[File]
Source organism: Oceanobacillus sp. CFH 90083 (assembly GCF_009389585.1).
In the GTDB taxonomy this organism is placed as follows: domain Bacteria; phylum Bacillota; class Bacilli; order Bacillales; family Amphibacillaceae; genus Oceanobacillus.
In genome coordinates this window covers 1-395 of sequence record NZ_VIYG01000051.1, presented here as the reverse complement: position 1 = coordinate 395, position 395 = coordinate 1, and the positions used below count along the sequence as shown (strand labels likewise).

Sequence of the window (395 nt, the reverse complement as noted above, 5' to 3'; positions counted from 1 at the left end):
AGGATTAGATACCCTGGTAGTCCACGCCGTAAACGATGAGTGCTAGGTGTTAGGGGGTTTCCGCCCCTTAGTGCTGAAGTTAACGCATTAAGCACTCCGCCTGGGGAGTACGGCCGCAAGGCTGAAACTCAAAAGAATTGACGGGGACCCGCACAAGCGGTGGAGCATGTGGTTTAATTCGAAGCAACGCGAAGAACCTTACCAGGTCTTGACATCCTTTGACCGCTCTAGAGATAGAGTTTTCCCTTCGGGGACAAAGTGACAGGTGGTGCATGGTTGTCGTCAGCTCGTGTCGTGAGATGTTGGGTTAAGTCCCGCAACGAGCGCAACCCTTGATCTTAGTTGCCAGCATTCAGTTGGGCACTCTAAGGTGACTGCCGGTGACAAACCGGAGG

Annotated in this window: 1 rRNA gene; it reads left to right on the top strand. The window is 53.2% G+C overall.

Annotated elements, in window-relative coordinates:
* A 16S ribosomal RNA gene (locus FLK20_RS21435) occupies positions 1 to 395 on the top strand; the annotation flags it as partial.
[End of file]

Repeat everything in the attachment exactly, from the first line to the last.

Source organism: Oceanobacillus sp. CFH 90083 (assembly GCF_009389585.1).
In the GTDB taxonomy this organism is placed as follows: domain Bacteria; phylum Bacillota; class Bacilli; order Bacillales; family Amphibacillaceae; genus Oceanobacillus.
In genome coordinates this window covers 1-395 of sequence record NZ_VIYG01000051.1, presented here as the reverse complement: position 1 = coordinate 395, position 395 = coordinate 1, and the positions used below count along the sequence as shown (strand labels likewise).

Sequence of the window (395 nt, the reverse complement as noted above, 5' to 3'; positions counted from 1 at the left end):
AGGATTAGATACCCTGGTAGTCCACGCCGTAAACGATGAGTGCTAGGTGTTAGGGGGTTTCCGCCCCTTAGTGCTGAAGTTAACGCATTAAGCACTCCGCCTGGGGAGTACGGCCGCAAGGCTGAAACTCAAAAGAATTGACGGGGACCCGCACAAGCGGTGGAGCATGTGGTTTAATTCGAAGCAACGCGAAGAACCTTACCAGGTCTTGACATCCTTTGACCGCTCTAGAGATAGAGTTTTCCCTTCGGGGACAAAGTGACAGGTGGTGCATGGTTGTCGTCAGCTCGTGTCGTGAGATGTTGGGTTAAGTCCCGCAACGAGCGCAACCCTTGATCTTAGTTGCCAGCATTCAGTTGGGCACTCTAAGGTGACTGCCGGTGACAAACCGGAGG

Annotated in this window: 1 rRNA gene; it reads left to right on the top strand. The window is 53.2% G+C overall.

Annotated elements, in window-relative coordinates:
* A 16S ribosomal RNA gene (locus FLK20_RS21435) occupies positions 1 to 395 on the top strand; the annotation flags it as partial.